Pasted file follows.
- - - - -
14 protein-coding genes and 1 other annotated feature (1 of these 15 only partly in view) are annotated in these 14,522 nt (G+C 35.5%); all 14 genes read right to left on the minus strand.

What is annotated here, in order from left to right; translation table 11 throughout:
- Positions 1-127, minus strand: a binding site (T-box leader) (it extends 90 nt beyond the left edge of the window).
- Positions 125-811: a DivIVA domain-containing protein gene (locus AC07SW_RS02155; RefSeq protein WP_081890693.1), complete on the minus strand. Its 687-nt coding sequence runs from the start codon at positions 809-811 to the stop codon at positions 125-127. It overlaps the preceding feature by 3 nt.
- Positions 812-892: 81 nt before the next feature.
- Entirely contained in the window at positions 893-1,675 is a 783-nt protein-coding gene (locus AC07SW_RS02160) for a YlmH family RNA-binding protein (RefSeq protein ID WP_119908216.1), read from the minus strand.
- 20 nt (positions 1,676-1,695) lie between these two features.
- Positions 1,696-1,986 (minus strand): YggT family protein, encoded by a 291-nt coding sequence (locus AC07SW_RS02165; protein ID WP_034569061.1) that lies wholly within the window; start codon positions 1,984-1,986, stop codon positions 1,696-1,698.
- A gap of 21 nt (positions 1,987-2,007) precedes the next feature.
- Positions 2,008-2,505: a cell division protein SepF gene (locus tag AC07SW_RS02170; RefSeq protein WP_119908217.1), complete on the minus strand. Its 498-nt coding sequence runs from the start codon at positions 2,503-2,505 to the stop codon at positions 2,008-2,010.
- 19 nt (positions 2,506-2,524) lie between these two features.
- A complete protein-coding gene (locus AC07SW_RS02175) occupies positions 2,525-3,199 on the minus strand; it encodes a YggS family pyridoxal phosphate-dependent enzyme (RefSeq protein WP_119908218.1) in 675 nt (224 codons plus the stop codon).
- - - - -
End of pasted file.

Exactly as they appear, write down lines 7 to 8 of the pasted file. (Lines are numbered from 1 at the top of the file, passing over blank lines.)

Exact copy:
- 20 nt (positions 1,676-1,695) lie between these two features.
- Positions 1,696-1,986 (minus strand): YggT family protein, encoded by a 291-nt coding sequence (locus AC07SW_RS02165; protein ID WP_034569061.1) that lies wholly within the window; start codon positions 1,984-1,986, stop codon positions 1,696-1,698.